Skip to main content

Musk of SpaceX: 'I'm going to Mars by 2025'

Elon Musk of SpaceX says that his company will send human beings to Mars by 2025.

While I'd be delighted- I might well live to see our first landing on Mars, if that's the case- I have my doubts.

We have the technology to send people to Mars right now. The problem is that they would die. We have no way of shielding them from the kind and amount of radiation they would be exposed to on the trip, for one thing. In the very unlikely case that astronauts survived the trip they would die at a young age of bizarre cancers.

There are, of course, various other practical problems involved in sending people to Mars. Staying in any kind of reasonable physical and psychological shape during the months the trip would require in an isolated and weightless environment would be a daunting task. The practical difficulties involved in keeping astronauts alive and healthy during and after the trip are enormous and will take years if not decades to overcome.

Which is not to say that we shouldn't try. I have no patience for people who dismiss the idea of going to Mars because we don't have that knowledge right now. So let's get with it! Let's develop it! We have the precedent of the Apollo program, which paid for itself many times over. There are few things we could do that would provide our economy with the kind of boost a concerted effort to reach Mars by 2025 would give it. We know the Chinese are engaged in such a program even now.

All we need is to make the kind of effort John Kennedy challenged us to make in going to the Moon. The reasons are even more compelling now. I also have no patience with those who argue that we can't afford to make the effort. Again, the Apollo program paid for itself many times over; there is no reason why a project to send human beings to Mars shouldn't do the same thing.

But we're talking here about a trip to Mars undertaken by private enterprise. I think there is going to have to be a strong government component to any successful effort if the difficulties are to be overcome; apparently Musk disagrees.

In any case, here's an interview with Musk on his ambitions.



HT; Drudge

Comments

Popular posts from this blog

Jan Chamberlain's rhetoric is too strong. But the stand she has taken is right.

I do not share the religion of Jan Chamberlain. I don't even pray to the same god. But I can't help but admire the integrity of the woman who quit the Mormon Tabernacle Choir rather than sing at Donald Trump's inauguration.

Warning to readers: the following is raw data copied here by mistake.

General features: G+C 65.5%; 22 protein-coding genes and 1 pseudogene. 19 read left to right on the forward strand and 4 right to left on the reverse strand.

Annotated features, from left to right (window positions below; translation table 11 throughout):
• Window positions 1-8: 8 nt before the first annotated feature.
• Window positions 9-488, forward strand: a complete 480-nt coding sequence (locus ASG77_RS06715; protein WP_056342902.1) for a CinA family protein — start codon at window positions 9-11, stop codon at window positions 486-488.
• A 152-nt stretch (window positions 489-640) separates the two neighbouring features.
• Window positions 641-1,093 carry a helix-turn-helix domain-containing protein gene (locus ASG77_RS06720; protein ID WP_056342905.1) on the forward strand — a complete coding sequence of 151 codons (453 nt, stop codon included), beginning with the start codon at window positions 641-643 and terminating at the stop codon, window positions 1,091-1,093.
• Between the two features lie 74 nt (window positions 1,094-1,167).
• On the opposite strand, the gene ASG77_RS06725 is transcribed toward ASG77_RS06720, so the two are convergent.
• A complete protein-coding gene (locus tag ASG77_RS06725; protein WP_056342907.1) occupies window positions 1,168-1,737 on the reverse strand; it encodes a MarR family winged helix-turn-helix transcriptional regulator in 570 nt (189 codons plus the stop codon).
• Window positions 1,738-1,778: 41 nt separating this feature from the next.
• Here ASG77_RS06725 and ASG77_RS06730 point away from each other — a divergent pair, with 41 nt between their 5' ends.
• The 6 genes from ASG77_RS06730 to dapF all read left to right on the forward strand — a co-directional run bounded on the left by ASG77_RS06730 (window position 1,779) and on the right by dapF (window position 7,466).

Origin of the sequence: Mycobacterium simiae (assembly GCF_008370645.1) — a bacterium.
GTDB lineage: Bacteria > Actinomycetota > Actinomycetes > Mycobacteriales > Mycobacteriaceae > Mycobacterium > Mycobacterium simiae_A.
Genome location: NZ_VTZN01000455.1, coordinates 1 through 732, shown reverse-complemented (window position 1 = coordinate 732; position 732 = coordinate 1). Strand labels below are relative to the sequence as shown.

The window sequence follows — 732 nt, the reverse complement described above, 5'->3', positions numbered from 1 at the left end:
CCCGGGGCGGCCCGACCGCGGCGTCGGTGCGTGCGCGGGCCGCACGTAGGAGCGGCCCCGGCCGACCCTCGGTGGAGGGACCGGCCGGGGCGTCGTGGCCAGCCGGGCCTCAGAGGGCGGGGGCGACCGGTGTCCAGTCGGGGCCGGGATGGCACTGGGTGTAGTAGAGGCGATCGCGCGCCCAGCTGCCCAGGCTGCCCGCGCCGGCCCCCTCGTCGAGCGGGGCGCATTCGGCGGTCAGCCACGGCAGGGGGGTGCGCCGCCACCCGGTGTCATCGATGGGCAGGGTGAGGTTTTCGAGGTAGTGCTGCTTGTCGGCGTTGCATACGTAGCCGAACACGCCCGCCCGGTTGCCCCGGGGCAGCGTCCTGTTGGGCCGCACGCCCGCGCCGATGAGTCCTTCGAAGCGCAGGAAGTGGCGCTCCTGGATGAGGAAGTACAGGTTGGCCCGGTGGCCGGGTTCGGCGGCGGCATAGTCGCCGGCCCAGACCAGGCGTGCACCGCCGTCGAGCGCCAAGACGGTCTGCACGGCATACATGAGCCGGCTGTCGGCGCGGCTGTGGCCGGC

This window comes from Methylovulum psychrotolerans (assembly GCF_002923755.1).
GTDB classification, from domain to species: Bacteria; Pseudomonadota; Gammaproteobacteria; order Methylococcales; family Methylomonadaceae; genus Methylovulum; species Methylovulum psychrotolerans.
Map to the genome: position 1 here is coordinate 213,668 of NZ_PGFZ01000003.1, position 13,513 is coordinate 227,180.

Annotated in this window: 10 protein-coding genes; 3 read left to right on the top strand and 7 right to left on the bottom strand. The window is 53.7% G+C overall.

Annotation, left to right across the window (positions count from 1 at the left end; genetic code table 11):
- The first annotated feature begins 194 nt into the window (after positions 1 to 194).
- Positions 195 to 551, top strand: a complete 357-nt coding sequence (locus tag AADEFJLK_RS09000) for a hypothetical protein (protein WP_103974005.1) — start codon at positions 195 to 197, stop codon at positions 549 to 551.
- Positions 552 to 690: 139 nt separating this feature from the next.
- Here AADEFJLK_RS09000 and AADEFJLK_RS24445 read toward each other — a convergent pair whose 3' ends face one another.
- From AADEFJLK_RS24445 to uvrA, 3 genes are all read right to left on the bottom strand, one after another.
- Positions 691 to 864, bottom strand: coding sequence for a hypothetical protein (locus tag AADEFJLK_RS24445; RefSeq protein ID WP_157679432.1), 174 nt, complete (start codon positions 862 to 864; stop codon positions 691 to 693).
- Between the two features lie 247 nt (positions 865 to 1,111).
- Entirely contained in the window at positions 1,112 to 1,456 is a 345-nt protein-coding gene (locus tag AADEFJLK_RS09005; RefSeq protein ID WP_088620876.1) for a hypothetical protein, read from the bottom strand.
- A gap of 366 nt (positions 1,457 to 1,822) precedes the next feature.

Ms. Chamberlain, like me, voted for Evan McMullin in November. Like me, she holds no brief for Hillary Clinton or her agenda. But she cannot, as she put it, "throw roses at Hitler."

As I've said before, comparing Trump to Hitler strikes me as harsh. I believe that Trump is a power-hungry narcissist who exhibits disturbing signs of psychopathy, like Hitler. Like Hitler, he has stigmatized  defenseless minorities- Muslims and undocumented aliens, rather than Jews- and made them scapegoats for the nation's troubles. Like Hitler, he has ridden a wave of irrational hatred and emotion to power. Like Hitler's, his agenda foreshadows disaster for the nation he has been chosen to lead.

But he's not going to set up death camps for Musli…

Neither Evan McMullin nor his movement are going away

Evan McMullin has devoted most of his post-college life- even to the point of foregoing marriage and a family- to fighting ISIS and al Qaeda and our nation's deadliest enemies as a clandestine officer for the CIA. He has done so at the risk of his life.

He has seen authoritarianism in action close-up. One of his main jobs overseas was to locate and facilitate the elimination of jihadist warlords. Evan McMullin knows authoritarians.

And when he looks at Donald Trump, what he sees is an authoritarian like the ones he fought overseas. He knows Donald Trump. After leaving the CIA he served as policy director for the Republican majority in the United States House of Representatives. He tells about his first encounter with The Donald in that role in this opinion piece he wrote for today's New York Times.

In fact, when Mitt Romney and Tom Coburn and all the others who were recruited to run as a conservative third-party candidate against Trump and Hillary Clinton backed out,  McMulli…

Huzzah! Once again, 45 does something majorly right!

First. he appointed Neil Gorsuch to the Supreme Court, and now 45 has- at long last- initiated a sensible space policy, with a plan to promote a "rapid and affordable" return to the moon carried out by private enterprise by 2020.  Afterward, it will be onward to Mars and beyond.

This is a great idea for three reasons. First, private enterprise is the future of space exploration, and as far as I know we will be the first spacefaring nation to put most of its eggs in that basket. Second, it's nice to have eggs! Since the Obama administration canceled the Constellation program to develop the Ares booster and the Orion crew vehicle (though it subsequently reinstated the Orion part of the program), the United States has been twiddling its thumbs while China has taken great leaps toward the moon and other countries- including Russia, India, and Japan- have to various degrees intensified their own space programs. It would be both tragic and foolhardy for the nation which first…